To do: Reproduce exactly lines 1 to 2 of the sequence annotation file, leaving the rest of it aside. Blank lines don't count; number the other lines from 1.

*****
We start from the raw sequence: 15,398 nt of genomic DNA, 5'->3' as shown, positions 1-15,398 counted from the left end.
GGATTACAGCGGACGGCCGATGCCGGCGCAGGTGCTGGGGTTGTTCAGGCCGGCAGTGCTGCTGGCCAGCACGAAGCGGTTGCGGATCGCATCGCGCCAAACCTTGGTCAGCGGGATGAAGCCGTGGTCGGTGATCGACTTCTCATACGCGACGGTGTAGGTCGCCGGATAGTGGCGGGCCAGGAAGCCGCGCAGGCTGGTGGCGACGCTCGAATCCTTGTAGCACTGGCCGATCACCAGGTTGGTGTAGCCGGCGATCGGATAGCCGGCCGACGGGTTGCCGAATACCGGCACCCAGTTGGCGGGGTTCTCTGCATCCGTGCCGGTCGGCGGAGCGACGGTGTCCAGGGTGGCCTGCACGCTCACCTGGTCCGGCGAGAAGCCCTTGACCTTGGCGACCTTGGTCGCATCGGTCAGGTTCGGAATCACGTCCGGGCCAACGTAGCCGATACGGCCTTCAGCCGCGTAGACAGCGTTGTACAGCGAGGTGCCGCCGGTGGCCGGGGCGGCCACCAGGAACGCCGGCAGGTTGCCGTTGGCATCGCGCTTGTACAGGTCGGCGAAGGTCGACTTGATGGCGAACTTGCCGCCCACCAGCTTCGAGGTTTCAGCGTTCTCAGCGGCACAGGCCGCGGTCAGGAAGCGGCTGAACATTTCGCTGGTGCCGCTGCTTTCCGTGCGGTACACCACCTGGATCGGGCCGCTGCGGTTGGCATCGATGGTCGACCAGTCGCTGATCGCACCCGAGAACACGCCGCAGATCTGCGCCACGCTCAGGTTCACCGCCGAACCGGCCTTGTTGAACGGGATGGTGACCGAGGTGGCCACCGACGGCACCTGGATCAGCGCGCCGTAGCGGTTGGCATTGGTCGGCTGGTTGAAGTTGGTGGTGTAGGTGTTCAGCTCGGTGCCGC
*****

We start from the raw sequence: 15,398 nt of genomic DNA, 5'->3' as shown, positions 1-15,398 counted from the left end.
GGATTACAGCGGACGGCCGATGCCGGCGCAGGTGCTGGGGTTGTTCAGGCCGGCAGTGCTGCTGGCCAGCACGAAGCGGTTGCGGATCGCATCGCGCCAAACCTTGGTCAGCGGGATGAAGCCGTGGTCGGTGATCGACTTCTCATACGCGACGGTGTAGGTCGCCGGATAGTGGCGGGCCAGGAAGCCGCGCAGGCTGGTGGCGACGCTCGAATCCTTGTAGCACTGGCCGATCACCAGGTTGGTGTAGCCGGCGATCGGATAGCCGGCCGACGGGTTGCCGAATACCGGCACCCAGTTGGCGGGGTTCTCTGCATCCGTGCCGGTCGGCGGAGCGACGGTGTCCAGGGTGGCCTGCACGCTCACCTGGTCCGGCGAGAAGCCCTTGACCTTGGCGACCTTGGTCGCATCGGTCAGGTTCGGAATCACGTCCGGGCCAACGTAGCCGATACGGCCTTCAGCCGCGTAGACAGCGTTGTACAGCGAGGTGCCGCCGGTGGCCGGGGCGGCCACCAGGAACGCCGGCAGGTTGCCGTTGGCATCGCGCTTGTACAGGTCGGCGAAGGTCGACTTGATGGCGAACTTGCCGCCCACCAGCTTCGAGGTTTCAGCGTTCTCAGCGGCACAGGCCGCGGTCAGGAAGCGGCTGAACATTTCGCTGGTGCCGCTGCTTTCCGTGCGGTACACCACCTGGATCGGGCCGCTGCGGTTGGCATCGATGGTCGACCAGTCGCTGATCGCACCCGAGAACACGCCGCAGATCTGCGCCACGCTCAGGTTCACCGCCGAACCGGCCTTGTTGAACGGGATGGTGACCGAGGTGGCCACCGACGGCACCTGGATCAGCGCGCCGTAGCGGTTGGCATTGGTCGGCTGGTTGAAGTTGGTGGTGTAGGTGTTCAGCTCGGTGCCGC